Four-part harmony

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Four-voice texture in the Genevan psalter: Old 124th.[1] About this sound Play 
Sheet music is written representation of music. This is a homorhythmic (i.e., hymn-style) arrangement of a traditional piece entitled "Adeste Fideles", in standard two-staff format for mixed voices. About this sound Play 

The term "four-part harmony" refers to music written for four voices or for some other musical medium—four musical instruments or a single keyboard instrument, for example—where the various musical parts can give a different note for each chord of the music.

The four main voices are typically labelled as: soprano (or treble),[2] alto (contralto or countertenor), tenor, and bass. Because most singers have a relatively limited range, the upper notes of the soprano or tenor part cannot be sung by a bass singer.[3]

Even groups of just four people, singing as quartets, can perform in four-part harmony.

In European classical music[edit]

In the baroque era, a set of rules developed for voice leading in four-part harmony. The bass voice would be assigned the root of the chord, although it would occasionally be assigned to the fifth. If the chord is a triad, the root is generally double by one of the other voices. Voices never cross; that is, the soprano part would always be the highest in pitch, the next highest would be the alto, next the tenor, and the bass would be lowest. When two voices harmonized in perfect intervals, they were forbidden from staying in the same perfect harmony in the next chord, also known as moving in parallel. Another rule concerns authentic cadences. In such cadences, the leading tones are required to resolve to the tone a half step away. That is, the voice that plays the 7th must also play the resolution up to the tonic, and if the fifth chord is a dominant seventh, the fourth must resolve down to the third. These rules are still obeyed now in strict four part harmonizations, although most compositions now apply less strict forms of voice leading.[4][5]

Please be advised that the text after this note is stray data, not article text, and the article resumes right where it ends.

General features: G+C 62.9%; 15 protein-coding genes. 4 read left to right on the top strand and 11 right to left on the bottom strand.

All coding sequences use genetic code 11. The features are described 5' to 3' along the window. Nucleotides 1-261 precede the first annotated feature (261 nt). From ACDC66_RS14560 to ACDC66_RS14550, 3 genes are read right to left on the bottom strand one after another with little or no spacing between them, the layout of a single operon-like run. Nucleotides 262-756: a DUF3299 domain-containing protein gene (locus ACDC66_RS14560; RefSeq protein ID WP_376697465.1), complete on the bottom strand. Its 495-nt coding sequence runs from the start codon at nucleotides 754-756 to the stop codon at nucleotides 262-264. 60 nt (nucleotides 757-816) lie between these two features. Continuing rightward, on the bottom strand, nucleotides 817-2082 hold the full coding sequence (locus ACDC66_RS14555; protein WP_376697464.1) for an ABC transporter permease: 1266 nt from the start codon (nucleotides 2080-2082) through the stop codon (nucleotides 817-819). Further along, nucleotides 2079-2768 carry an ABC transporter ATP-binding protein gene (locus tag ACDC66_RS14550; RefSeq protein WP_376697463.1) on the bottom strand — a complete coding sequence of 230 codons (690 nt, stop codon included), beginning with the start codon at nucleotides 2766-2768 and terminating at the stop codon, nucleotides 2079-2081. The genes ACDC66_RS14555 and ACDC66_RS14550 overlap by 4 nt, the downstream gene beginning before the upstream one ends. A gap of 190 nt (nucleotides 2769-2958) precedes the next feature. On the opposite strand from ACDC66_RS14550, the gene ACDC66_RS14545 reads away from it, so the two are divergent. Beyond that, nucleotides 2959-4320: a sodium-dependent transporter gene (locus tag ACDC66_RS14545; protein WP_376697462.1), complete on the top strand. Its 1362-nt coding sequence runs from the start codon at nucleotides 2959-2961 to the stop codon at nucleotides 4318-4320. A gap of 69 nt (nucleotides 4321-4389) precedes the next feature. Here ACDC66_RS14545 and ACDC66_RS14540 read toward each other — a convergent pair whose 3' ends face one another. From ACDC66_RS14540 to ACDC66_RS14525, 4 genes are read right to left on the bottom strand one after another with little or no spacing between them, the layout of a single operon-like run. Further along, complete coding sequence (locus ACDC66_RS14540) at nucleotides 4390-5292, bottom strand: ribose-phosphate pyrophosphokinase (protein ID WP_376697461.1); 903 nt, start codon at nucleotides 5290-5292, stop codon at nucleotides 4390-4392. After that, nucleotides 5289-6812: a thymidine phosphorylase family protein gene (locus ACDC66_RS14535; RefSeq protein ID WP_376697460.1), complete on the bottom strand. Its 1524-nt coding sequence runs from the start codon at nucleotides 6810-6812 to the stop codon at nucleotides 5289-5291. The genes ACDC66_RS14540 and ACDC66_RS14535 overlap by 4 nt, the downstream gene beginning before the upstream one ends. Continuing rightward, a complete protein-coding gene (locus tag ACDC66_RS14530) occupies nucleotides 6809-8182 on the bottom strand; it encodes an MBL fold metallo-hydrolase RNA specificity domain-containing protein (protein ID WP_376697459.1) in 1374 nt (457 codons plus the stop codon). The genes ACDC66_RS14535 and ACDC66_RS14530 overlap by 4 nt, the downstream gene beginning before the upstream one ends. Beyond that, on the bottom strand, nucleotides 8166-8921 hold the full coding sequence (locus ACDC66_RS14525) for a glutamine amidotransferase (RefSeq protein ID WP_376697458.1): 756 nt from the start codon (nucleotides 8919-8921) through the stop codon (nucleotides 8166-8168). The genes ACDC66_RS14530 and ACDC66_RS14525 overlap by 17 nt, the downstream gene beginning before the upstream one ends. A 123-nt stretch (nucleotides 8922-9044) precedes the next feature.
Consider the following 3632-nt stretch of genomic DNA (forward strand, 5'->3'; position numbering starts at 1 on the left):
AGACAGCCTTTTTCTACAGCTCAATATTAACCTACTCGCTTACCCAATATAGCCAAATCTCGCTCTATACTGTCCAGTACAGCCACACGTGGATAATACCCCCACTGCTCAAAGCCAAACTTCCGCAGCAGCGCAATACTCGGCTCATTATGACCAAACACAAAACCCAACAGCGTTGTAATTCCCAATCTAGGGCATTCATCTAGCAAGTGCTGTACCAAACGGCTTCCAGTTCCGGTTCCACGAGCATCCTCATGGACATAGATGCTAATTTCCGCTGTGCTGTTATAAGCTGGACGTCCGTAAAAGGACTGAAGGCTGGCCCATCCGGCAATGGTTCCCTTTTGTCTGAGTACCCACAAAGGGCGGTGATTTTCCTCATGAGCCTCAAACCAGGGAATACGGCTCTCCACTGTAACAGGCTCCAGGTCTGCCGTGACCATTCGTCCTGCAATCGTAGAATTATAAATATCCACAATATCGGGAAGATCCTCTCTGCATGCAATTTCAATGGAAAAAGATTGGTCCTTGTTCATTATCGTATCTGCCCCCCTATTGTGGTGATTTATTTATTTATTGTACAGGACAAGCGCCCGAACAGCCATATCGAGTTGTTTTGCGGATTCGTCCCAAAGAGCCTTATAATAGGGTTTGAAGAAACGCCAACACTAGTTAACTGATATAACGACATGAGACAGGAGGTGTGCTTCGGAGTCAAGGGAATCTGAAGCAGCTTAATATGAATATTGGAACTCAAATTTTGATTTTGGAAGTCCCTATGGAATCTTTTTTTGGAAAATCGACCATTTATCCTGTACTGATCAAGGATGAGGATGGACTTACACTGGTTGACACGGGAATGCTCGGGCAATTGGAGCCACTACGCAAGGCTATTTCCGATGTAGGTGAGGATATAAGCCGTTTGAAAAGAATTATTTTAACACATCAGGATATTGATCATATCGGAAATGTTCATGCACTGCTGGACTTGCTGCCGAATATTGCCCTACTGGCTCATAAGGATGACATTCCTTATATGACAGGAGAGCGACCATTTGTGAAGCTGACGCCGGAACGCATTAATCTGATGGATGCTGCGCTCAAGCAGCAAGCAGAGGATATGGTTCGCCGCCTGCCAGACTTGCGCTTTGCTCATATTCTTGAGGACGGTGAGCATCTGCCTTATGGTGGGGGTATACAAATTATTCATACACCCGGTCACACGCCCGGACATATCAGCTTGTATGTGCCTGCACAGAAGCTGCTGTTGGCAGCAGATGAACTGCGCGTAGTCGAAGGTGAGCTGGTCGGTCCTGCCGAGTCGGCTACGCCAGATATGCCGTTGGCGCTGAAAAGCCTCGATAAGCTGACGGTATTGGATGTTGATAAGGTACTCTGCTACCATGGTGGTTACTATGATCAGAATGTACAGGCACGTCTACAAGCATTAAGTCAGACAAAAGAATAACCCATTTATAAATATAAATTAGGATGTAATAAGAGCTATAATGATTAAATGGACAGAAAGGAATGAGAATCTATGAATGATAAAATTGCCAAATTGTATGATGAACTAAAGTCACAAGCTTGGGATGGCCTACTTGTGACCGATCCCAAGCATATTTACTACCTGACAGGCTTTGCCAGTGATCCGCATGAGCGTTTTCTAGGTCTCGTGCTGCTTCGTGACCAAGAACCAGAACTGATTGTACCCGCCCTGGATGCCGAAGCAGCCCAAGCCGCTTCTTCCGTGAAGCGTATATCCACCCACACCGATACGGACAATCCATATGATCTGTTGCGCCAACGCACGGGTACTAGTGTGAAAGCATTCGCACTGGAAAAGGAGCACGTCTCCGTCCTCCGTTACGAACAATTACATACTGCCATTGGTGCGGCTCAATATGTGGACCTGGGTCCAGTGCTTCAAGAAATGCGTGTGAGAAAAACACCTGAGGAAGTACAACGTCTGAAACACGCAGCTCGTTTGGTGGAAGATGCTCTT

Genres[edit]

  • Barbershop quartets, originally from English-speaking North America, usually consist of four men or women who sing first tenor (called tenor), second tenor (called lead), baritone, and bass parts. A barbershop quartet typically sings with extra focus on emphasizing or exaggerating the harmonies in a piece of music, rather than singing in quiet supporting roles. The supporting voices can provide counter-melodies, close harmonies, or a walking bass to the melody line, which is sung in a middle voice. The harmonies are typically rooted in the chromatic aesthetics of early 20th-century popular music.[citation needed]
  • Cantu a tenore is a Sardinian style, traditionally sung by men, wherein the second highest voice sings the melody, which the other voices accompany with a chant using nonsense syllables.
  • The gospel quartet of the United States sings Christian material of a similar style to barbershop quartets, but may also include spirituals and traditional hymns.
  • A Croatian klapa consists of four male parts, sometimes doubled, with the melody sung freely by a middle voice.

Four parts for instruments[edit]

Some music is written, in four-part harmony, for small groups of only four instruments, such as a string quartet, a brass quartet, or a woodwind quartet. For instance, string quartets sometimes feature four part harmonizations, with the violins playing the top two parts, the viola playing the tenor part, and the cello taking the bass part.However, due to the range of musical instruments covering more pitches than a typical human voice, a quartet might play some harmonies with very high notes or very low notes, rather than the blended range of choral music.[original research?]

Beyond quartets, in large orchestras or musical bands, the larger sections of instruments, such as violins, cellos, clarinets, flutes, trumpets, or French horns often have music written in four-part harmony.[dubious ] Similar to vocal music, the first part for a section of instruments typically plays the melody line, in some passages of a composition, with the other parts playing the supporting harmonies. The third part is often a harmonic mirror of the first part, which will sound somewhat melodic as well (if played separately). However, the second and fourth parts usually play close harmonies, in a more monotonous range, and rarely sound as melodic as the third part. Because musical instruments typically have a wider range than a human voice, any instrument in each section of a band or orchestra is able to play any of the four parts, although the first part often has high notes, or faster notes, that only a more experienced musician can play well.[original research?]

See also[edit]

References[edit]

  1. ^ Benward & Saker (2003). Music: In Theory and Practice, Vol. I, p.159. Seventh Edition. ISBN 978-0-07-294262-0.
  2. ^ McKinney, James (1994). The Diagnosis and Correction of Vocal Faults. Genovex Music Group. ISBN 978-1-56593-940-0. 
  3. ^ Boldrey, Richard (1994). Guide to Operatic Roles and Arias. Caldwell Publishing Company. ISBN 978-1-877761-64-5. 
  4. ^ "Basic Concepts of Four-Part Writing". Earlham College Music. 
  5. ^ Smey, Dave. "Important Rules for 4-Part Progressions" (PDF). Dave Smey. Retrieved 19 September 2016.